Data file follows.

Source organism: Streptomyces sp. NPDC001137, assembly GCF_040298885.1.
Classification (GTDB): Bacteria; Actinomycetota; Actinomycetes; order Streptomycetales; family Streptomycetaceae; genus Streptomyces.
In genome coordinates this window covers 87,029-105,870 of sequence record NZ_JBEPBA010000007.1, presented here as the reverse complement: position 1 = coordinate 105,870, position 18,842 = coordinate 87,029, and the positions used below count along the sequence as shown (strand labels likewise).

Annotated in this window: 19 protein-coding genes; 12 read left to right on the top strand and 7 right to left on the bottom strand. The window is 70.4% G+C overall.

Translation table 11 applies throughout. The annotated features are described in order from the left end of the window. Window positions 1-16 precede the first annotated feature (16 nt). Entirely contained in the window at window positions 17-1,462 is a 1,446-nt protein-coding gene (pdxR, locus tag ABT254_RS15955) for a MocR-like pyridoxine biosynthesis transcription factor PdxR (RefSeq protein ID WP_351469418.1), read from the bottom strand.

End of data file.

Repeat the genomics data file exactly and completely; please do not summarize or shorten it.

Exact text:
Source organism: Streptomyces sp. NPDC001137, assembly GCF_040298885.1.
Classification (GTDB): Bacteria; Actinomycetota; Actinomycetes; order Streptomycetales; family Streptomycetaceae; genus Streptomyces.
In genome coordinates this window covers 87,029-105,870 of sequence record NZ_JBEPBA010000007.1, presented here as the reverse complement: position 1 = coordinate 105,870, position 18,842 = coordinate 87,029, and the positions used below count along the sequence as shown (strand labels likewise).

Annotated in this window: 19 protein-coding genes; 12 read left to right on the top strand and 7 right to left on the bottom strand. The window is 70.4% G+C overall.

Translation table 11 applies throughout. The annotated features are described in order from the left end of the window. Window positions 1-16 precede the first annotated feature (16 nt). Entirely contained in the window at window positions 17-1,462 is a 1,446-nt protein-coding gene (pdxR, locus tag ABT254_RS15955) for a MocR-like pyridoxine biosynthesis transcription factor PdxR (RefSeq protein ID WP_351469418.1), read from the bottom strand.